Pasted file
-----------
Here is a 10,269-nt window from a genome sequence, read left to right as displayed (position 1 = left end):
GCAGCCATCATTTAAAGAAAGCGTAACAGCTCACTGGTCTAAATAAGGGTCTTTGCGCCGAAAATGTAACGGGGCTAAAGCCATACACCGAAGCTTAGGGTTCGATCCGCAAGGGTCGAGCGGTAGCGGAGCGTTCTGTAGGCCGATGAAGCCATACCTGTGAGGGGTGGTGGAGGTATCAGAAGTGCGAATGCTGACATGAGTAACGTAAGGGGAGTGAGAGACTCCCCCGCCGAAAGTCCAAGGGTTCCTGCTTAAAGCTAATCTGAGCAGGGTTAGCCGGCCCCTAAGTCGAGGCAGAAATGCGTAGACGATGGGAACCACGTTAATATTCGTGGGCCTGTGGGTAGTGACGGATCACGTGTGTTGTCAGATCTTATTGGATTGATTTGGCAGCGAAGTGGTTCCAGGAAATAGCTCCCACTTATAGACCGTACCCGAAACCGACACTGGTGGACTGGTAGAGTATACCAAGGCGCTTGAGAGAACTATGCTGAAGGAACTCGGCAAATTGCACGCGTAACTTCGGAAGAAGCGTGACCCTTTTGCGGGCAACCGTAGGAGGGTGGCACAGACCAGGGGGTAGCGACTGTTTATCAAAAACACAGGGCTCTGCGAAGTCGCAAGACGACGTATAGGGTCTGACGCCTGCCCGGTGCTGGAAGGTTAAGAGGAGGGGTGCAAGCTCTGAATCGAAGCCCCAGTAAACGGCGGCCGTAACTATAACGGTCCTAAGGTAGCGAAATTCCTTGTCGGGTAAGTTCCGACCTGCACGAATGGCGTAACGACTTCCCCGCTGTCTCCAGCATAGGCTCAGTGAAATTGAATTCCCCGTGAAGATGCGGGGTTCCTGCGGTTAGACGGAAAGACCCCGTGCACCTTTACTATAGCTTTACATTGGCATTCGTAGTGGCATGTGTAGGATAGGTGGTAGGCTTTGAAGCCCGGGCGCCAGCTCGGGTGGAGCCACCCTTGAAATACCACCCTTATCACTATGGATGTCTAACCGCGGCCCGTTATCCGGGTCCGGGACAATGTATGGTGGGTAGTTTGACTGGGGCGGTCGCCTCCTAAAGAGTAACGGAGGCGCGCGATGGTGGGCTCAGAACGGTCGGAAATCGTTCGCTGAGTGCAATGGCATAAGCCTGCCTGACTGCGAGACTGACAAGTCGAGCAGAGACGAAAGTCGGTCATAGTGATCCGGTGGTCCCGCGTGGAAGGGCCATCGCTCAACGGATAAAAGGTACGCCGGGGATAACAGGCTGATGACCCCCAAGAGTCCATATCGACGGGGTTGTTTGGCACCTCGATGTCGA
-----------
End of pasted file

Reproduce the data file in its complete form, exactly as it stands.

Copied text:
Here is a 10,269-nt window from a genome sequence, read left to right as displayed (position 1 = left end):
GCAGCCATCATTTAAAGAAAGCGTAACAGCTCACTGGTCTAAATAAGGGTCTTTGCGCCGAAAATGTAACGGGGCTAAAGCCATACACCGAAGCTTAGGGTTCGATCCGCAAGGGTCGAGCGGTAGCGGAGCGTTCTGTAGGCCGATGAAGCCATACCTGTGAGGGGTGGTGGAGGTATCAGAAGTGCGAATGCTGACATGAGTAACGTAAGGGGAGTGAGAGACTCCCCCGCCGAAAGTCCAAGGGTTCCTGCTTAAAGCTAATCTGAGCAGGGTTAGCCGGCCCCTAAGTCGAGGCAGAAATGCGTAGACGATGGGAACCACGTTAATATTCGTGGGCCTGTGGGTAGTGACGGATCACGTGTGTTGTCAGATCTTATTGGATTGATTTGGCAGCGAAGTGGTTCCAGGAAATAGCTCCCACTTATAGACCGTACCCGAAACCGACACTGGTGGACTGGTAGAGTATACCAAGGCGCTTGAGAGAACTATGCTGAAGGAACTCGGCAAATTGCACGCGTAACTTCGGAAGAAGCGTGACCCTTTTGCGGGCAACCGTAGGAGGGTGGCACAGACCAGGGGGTAGCGACTGTTTATCAAAAACACAGGGCTCTGCGAAGTCGCAAGACGACGTATAGGGTCTGACGCCTGCCCGGTGCTGGAAGGTTAAGAGGAGGGGTGCAAGCTCTGAATCGAAGCCCCAGTAAACGGCGGCCGTAACTATAACGGTCCTAAGGTAGCGAAATTCCTTGTCGGGTAAGTTCCGACCTGCACGAATGGCGTAACGACTTCCCCGCTGTCTCCAGCATAGGCTCAGTGAAATTGAATTCCCCGTGAAGATGCGGGGTTCCTGCGGTTAGACGGAAAGACCCCGTGCACCTTTACTATAGCTTTACATTGGCATTCGTAGTGGCATGTGTAGGATAGGTGGTAGGCTTTGAAGCCCGGGCGCCAGCTCGGGTGGAGCCACCCTTGAAATACCACCCTTATCACTATGGATGTCTAACCGCGGCCCGTTATCCGGGTCCGGGACAATGTATGGTGGGTAGTTTGACTGGGGCGGTCGCCTCCTAAAGAGTAACGGAGGCGCGCGATGGTGGGCTCAGAACGGTCGGAAATCGTTCGCTGAGTGCAATGGCATAAGCCTGCCTGACTGCGAGACTGACAAGTCGAGCAGAGACGAAAGTCGGTCATAGTGATCCGGTGGTCCCGCGTGGAAGGGCCATCGCTCAACGGATAAAAGGTACGCCGGGGATAACAGGCTGATGACCCCCAAGAGTCCATATCGACGGGGTTGTTTGGCACCTCGATGTCGA